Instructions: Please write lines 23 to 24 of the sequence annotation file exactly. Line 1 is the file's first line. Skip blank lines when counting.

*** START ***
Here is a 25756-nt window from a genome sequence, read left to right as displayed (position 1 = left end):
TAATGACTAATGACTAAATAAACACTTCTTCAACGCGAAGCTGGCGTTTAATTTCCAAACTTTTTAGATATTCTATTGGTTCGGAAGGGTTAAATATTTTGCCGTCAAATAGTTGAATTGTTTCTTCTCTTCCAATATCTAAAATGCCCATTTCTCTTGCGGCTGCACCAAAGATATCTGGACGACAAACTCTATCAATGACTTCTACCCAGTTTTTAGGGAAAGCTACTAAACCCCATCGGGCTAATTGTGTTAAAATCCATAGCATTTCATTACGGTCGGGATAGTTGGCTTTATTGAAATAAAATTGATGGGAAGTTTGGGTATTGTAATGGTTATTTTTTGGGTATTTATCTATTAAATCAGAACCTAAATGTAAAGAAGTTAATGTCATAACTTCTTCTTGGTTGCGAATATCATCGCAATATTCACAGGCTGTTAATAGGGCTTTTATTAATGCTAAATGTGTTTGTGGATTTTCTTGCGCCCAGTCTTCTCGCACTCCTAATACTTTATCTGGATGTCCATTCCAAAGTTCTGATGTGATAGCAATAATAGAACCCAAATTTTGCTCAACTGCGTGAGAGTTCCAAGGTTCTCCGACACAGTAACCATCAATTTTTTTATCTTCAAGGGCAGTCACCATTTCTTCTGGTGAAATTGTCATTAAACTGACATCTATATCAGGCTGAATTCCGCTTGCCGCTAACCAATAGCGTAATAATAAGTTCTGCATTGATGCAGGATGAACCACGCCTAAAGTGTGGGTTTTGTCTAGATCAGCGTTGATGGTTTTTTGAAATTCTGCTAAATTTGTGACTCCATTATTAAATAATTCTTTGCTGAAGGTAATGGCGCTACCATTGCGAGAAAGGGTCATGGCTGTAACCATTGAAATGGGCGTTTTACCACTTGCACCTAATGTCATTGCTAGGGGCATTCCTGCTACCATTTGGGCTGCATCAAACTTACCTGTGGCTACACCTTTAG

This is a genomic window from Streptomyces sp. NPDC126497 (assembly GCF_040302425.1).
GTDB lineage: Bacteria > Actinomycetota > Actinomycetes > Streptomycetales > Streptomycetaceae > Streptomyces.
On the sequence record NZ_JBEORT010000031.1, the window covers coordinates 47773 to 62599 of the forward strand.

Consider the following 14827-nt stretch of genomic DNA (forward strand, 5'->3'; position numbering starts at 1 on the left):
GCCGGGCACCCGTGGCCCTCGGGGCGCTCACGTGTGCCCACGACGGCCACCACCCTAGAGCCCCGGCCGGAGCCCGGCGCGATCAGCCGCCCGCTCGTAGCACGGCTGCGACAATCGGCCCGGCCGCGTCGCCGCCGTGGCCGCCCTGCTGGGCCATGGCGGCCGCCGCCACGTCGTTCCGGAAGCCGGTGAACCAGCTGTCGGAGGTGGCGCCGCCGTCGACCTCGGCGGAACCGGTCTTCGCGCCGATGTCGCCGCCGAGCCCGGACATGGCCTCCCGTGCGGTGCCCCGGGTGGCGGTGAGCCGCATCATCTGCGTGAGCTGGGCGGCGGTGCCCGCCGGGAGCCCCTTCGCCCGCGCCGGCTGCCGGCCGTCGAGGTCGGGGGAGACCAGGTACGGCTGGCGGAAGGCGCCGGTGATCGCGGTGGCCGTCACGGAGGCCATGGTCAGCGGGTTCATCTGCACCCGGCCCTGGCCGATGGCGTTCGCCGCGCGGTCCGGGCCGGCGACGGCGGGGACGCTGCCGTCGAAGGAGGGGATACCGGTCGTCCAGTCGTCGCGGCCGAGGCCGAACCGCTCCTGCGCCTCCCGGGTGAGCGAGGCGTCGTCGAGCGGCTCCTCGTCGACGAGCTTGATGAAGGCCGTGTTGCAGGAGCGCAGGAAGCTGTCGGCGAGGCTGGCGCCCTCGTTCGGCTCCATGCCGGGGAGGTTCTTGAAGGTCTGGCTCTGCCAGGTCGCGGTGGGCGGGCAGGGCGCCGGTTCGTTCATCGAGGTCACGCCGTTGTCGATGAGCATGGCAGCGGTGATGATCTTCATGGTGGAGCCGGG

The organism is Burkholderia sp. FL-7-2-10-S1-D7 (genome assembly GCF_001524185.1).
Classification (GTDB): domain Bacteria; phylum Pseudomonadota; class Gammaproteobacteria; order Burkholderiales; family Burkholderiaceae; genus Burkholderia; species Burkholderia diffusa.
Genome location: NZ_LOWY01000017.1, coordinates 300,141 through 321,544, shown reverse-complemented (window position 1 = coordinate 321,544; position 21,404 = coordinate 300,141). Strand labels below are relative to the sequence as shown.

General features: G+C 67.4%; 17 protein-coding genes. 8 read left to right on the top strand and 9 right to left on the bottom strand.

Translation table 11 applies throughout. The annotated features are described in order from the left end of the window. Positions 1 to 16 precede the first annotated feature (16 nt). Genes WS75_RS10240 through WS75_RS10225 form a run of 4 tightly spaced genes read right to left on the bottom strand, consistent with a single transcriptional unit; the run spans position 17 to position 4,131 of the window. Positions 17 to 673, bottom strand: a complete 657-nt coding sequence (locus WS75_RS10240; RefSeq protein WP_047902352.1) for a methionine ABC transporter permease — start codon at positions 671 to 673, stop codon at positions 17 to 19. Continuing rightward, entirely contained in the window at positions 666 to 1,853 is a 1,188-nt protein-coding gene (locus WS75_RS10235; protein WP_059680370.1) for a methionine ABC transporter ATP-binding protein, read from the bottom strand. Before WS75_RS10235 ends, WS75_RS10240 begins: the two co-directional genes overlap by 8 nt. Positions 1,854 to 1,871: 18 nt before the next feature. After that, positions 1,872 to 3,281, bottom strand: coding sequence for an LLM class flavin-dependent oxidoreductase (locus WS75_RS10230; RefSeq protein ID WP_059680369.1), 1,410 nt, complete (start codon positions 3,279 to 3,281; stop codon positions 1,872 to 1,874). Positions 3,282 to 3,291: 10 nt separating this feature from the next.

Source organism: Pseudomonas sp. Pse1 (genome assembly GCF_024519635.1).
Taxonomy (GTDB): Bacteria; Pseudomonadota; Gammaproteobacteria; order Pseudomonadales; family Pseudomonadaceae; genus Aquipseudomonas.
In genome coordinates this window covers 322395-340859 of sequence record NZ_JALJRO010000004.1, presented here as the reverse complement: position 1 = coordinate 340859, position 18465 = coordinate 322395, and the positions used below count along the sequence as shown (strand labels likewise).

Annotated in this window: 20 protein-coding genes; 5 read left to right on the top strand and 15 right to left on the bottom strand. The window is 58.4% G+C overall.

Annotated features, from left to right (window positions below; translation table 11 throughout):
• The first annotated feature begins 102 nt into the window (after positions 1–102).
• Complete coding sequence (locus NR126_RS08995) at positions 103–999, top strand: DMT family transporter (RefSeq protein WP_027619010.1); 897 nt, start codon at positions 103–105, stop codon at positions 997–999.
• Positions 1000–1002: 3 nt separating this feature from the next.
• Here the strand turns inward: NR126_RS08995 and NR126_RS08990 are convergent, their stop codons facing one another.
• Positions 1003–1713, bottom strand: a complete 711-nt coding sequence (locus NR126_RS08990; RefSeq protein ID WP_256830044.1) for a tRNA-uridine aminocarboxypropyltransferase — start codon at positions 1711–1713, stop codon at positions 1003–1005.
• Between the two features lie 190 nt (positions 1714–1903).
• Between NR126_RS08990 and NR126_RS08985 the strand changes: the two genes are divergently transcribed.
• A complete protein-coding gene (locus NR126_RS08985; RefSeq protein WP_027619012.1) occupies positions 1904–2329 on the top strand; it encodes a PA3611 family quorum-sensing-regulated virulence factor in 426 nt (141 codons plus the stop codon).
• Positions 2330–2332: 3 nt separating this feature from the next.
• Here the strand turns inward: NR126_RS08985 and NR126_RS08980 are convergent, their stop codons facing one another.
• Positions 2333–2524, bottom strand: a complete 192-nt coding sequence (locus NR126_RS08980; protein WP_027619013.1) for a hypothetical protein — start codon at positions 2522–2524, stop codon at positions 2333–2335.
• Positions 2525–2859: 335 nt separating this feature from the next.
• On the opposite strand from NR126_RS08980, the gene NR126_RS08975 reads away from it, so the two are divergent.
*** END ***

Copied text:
• Between the two features lie 190 nt (positions 1714–1903).
• Between NR126_RS08990 and NR126_RS08985 the strand changes: the two genes are divergently transcribed.